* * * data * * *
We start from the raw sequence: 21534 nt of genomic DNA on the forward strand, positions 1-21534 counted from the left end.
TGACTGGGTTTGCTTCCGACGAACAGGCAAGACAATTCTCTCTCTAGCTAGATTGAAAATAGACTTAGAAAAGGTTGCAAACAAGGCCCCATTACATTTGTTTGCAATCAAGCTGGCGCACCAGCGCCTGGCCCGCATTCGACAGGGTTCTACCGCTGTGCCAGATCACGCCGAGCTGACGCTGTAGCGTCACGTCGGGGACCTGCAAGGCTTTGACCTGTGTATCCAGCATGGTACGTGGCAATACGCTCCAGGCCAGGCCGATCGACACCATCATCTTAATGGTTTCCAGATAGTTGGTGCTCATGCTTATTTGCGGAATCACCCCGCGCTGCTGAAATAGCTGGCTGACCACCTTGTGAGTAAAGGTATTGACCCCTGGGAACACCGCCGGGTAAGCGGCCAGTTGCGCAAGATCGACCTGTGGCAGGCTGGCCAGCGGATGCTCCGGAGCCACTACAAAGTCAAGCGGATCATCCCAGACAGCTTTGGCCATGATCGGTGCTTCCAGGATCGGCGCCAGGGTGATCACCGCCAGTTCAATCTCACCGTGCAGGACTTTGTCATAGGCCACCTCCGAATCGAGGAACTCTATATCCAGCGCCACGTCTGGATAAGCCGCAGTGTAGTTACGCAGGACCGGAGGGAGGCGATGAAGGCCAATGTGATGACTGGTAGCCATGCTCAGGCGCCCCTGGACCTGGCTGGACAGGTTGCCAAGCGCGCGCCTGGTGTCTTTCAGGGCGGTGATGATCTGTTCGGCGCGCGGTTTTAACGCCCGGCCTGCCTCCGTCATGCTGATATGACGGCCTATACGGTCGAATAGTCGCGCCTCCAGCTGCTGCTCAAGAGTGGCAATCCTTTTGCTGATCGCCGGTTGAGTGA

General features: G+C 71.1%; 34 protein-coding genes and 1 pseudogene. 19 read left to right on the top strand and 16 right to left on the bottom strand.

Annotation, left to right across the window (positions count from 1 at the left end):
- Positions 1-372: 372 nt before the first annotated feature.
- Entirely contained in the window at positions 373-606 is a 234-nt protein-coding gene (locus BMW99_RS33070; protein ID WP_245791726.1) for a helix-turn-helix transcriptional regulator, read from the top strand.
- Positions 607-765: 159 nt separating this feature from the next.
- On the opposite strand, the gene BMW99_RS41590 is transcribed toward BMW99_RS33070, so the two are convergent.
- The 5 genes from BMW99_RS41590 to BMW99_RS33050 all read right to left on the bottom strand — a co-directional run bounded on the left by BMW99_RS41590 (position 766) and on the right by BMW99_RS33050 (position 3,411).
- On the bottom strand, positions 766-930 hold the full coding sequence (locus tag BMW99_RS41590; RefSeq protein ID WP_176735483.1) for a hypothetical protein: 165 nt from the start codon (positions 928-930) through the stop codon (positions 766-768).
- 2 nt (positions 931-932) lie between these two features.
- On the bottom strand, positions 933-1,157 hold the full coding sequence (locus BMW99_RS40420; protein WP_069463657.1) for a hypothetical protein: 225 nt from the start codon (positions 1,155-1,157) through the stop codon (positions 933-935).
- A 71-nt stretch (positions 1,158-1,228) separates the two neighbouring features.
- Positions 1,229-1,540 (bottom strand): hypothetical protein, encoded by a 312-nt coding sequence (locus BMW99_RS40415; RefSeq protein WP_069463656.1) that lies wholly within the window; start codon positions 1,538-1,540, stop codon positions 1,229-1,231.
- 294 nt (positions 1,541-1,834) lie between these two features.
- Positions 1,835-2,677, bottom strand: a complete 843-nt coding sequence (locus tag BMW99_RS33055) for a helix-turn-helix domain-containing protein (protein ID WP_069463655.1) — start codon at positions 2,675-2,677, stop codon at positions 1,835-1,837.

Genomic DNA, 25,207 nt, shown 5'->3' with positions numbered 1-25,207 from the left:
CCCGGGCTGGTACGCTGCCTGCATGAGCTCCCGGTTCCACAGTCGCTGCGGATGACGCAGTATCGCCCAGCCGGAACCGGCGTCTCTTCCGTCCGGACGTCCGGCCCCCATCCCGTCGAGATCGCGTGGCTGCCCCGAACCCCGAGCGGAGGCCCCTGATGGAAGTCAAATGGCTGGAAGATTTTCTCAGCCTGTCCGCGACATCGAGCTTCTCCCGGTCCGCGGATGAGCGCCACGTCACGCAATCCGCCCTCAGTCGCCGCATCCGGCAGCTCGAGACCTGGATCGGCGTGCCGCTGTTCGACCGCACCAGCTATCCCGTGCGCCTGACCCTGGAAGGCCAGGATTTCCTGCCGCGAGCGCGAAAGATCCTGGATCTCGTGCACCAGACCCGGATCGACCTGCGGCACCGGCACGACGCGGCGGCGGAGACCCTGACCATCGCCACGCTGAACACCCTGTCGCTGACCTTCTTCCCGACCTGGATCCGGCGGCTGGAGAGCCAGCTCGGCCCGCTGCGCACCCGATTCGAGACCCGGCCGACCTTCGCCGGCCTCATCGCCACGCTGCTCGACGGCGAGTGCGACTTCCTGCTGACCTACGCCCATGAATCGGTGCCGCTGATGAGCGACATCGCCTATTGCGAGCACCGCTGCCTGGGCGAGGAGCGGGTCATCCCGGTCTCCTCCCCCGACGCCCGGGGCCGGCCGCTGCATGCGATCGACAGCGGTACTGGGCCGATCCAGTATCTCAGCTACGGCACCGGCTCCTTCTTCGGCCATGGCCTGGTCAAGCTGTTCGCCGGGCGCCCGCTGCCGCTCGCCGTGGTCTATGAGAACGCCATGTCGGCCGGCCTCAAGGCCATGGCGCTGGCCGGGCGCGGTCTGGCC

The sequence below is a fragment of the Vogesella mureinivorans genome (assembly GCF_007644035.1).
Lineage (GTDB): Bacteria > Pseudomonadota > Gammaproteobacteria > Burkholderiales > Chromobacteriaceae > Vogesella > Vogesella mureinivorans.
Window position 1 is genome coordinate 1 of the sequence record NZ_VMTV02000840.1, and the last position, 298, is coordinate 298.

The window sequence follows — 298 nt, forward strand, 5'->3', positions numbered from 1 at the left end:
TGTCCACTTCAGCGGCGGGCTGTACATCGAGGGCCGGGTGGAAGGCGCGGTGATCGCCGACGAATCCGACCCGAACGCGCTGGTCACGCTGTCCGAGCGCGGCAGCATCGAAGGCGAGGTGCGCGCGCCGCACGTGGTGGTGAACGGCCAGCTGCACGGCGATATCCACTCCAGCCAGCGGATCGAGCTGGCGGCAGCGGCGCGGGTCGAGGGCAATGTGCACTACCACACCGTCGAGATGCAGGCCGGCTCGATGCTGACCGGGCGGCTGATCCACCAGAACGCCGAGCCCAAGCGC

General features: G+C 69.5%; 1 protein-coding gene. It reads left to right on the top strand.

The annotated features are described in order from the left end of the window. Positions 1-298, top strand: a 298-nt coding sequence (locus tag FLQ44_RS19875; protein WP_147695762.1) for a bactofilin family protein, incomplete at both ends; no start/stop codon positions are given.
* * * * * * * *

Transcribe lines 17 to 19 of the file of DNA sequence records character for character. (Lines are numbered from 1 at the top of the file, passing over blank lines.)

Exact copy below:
Genomic DNA, 25,207 nt, shown 5'->3' with positions numbered 1-25,207 from the left:
CCCGGGCTGGTACGCTGCCTGCATGAGCTCCCGGTTCCACAGTCGCTGCGGATGACGCAGTATCGCCCAGCCGGAACCGGCGTCTCTTCCGTCCGGACGTCCGGCCCCCATCCCGTCGAGATCGCGTGGCTGCCCCGAACCCCGAGCGGAGGCCCCTGATGGAAGTCAAATGGCTGGAAGATTTTCTCAGCCTGTCCGCGACATCGAGCTTCTCCCGGTCCGCGGATGAGCGCCACGTCACGCAATCCGCCCTCAGTCGCCGCATCCGGCAGCTCGAGACCTGGATCGGCGTGCCGCTGTTCGACCGCACCAGCTATCCCGTGCGCCTGACCCTGGAAGGCCAGGATTTCCTGCCGCGAGCGCGAAAGATCCTGGATCTCGTGCACCAGACCCGGATCGACCTGCGGCACCGGCACGACGCGGCGGCGGAGACCCTGACCATCGCCACGCTGAACACCCTGTCGCTGACCTTCTTCCCGACCTGGATCCGGCGGCTGGAGAGCCAGCTCGGCCCGCTGCGCACCCGATTCGAGACCCGGCCGACCTTCGCCGGCCTCATCGCCACGCTGCTCGACGGCGAGTGCGACTTCCTGCTGACCTACGCCCATGAATCGGTGCCGCTGATGAGCGACATCGCCTATTGCGAGCACCGCTGCCTGGGCGAGGAGCGGGTCATCCCGGTCTCCTCCCCCGACGCCCGGGGCCGGCCGCTGCATGCGATCGACAGCGGTACTGGGCCGATCCAGTATCTCAGCTACGGCACCGGCTCCTTCTTCGGCCATGGCCTGGTCAAGCTGTTCGCCGGGCGCCCGCTGCCGCTCGCCGTGGTCTATGAGAACGCCATGTCGGCCGGCCTCAAGGCCATGGCGCTGGCCGGGCGCGGTCTGGCC

The sequence below is a fragment of the Vogesella mureinivorans genome (assembly GCF_007644035.1).